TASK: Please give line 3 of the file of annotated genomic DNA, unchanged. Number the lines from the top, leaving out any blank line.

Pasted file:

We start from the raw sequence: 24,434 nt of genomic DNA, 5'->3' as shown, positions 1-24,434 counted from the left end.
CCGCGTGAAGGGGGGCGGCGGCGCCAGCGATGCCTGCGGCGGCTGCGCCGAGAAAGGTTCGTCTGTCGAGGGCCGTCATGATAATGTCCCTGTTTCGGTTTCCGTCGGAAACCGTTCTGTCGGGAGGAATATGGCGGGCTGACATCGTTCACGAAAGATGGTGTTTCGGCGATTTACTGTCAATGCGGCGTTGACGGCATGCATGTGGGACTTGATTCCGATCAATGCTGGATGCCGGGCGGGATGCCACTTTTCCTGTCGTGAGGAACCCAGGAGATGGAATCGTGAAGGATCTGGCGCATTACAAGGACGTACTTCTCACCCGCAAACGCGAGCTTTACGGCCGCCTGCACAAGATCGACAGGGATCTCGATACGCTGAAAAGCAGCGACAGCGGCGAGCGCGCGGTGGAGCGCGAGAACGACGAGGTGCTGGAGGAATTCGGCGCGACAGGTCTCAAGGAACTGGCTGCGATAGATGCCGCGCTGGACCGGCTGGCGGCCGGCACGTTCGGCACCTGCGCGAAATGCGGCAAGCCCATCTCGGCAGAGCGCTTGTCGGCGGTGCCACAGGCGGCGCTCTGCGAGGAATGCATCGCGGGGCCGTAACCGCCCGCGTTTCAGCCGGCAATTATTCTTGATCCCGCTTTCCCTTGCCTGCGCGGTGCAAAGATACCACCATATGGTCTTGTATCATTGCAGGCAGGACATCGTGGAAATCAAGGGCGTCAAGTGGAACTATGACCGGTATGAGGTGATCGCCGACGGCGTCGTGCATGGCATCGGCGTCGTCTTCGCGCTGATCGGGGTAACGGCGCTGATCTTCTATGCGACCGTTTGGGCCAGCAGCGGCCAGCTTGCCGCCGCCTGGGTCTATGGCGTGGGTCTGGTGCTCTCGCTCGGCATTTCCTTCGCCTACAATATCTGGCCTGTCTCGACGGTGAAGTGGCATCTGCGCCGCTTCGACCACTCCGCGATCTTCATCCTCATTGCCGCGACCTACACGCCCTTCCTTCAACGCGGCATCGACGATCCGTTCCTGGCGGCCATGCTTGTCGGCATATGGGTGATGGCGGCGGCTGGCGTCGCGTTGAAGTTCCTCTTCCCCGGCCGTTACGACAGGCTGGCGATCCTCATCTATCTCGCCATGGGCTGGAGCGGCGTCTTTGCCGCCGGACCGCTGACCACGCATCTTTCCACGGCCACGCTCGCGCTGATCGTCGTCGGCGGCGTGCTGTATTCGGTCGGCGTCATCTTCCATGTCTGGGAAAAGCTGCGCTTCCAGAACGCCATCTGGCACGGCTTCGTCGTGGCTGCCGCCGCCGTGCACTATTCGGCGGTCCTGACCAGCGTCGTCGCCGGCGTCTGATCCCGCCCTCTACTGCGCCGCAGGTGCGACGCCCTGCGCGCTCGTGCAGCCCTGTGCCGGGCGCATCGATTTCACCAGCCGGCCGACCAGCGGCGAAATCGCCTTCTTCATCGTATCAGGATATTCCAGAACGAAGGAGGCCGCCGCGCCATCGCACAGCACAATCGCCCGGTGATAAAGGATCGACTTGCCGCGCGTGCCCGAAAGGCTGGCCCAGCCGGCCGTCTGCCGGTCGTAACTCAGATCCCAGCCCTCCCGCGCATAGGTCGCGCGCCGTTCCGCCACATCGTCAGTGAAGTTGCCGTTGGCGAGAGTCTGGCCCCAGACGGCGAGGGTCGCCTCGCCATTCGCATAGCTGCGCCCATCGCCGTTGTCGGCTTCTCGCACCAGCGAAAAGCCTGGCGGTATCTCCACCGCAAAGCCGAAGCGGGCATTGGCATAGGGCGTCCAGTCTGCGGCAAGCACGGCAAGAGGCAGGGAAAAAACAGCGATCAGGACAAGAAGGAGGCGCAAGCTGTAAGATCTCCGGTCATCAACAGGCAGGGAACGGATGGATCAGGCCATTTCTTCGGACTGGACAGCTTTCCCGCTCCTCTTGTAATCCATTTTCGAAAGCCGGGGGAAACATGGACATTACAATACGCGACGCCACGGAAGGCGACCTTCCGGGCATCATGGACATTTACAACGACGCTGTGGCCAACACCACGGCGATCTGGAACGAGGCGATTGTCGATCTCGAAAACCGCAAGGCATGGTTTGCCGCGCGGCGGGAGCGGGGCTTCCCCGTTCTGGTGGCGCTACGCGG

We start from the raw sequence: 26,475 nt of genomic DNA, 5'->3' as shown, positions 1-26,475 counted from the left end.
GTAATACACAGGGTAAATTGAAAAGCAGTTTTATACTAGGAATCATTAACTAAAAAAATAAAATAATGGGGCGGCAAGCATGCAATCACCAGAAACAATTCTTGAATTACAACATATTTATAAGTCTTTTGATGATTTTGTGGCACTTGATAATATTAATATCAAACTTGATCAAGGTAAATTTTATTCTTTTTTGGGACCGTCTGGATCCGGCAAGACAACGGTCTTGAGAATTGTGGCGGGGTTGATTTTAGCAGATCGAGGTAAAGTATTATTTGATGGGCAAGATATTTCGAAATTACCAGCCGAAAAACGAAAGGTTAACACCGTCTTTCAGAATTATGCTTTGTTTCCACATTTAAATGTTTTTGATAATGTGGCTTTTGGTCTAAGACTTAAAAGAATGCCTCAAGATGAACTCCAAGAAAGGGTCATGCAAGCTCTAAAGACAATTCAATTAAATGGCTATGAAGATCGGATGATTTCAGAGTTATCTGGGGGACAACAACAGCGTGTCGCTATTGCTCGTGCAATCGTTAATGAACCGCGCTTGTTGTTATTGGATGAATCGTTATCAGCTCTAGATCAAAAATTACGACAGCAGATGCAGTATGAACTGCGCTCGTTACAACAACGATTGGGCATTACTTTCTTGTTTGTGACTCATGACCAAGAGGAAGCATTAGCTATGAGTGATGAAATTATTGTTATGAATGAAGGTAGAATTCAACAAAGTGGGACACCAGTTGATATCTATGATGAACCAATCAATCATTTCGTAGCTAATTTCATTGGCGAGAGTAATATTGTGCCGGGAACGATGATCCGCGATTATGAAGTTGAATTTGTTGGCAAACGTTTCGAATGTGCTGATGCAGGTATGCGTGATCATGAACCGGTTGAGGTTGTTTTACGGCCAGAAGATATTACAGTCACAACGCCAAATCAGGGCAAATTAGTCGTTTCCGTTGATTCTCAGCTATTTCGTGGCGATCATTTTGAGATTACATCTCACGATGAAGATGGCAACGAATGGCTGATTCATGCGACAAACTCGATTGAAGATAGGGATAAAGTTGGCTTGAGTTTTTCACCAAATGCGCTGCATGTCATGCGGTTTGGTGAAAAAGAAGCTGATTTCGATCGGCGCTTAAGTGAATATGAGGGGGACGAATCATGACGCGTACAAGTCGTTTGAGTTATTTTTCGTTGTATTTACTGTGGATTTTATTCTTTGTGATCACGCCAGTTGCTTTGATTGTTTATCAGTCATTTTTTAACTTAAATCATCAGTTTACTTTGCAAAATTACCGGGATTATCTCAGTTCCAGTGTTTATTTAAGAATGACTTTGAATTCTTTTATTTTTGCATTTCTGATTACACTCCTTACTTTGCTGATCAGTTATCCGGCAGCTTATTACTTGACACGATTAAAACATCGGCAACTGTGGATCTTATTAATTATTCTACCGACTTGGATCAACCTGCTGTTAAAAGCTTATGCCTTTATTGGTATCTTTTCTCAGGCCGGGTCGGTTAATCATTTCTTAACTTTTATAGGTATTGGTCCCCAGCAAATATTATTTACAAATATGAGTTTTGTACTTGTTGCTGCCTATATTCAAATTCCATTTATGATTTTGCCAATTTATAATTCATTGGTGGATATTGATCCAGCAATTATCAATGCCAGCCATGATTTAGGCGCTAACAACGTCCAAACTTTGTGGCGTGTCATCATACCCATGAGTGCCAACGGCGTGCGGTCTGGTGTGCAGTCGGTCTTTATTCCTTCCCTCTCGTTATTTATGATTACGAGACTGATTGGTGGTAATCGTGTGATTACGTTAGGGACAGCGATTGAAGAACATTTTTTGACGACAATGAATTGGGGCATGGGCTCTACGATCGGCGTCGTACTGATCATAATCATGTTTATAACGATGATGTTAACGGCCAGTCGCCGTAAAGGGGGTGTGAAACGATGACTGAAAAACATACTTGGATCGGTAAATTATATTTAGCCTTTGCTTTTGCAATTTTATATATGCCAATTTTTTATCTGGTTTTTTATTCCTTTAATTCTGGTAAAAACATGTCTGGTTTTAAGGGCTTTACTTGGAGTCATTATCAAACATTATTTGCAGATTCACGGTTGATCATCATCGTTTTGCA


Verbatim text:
We start from the raw sequence: 26,475 nt of genomic DNA, 5'->3' as shown, positions 1-26,475 counted from the left end.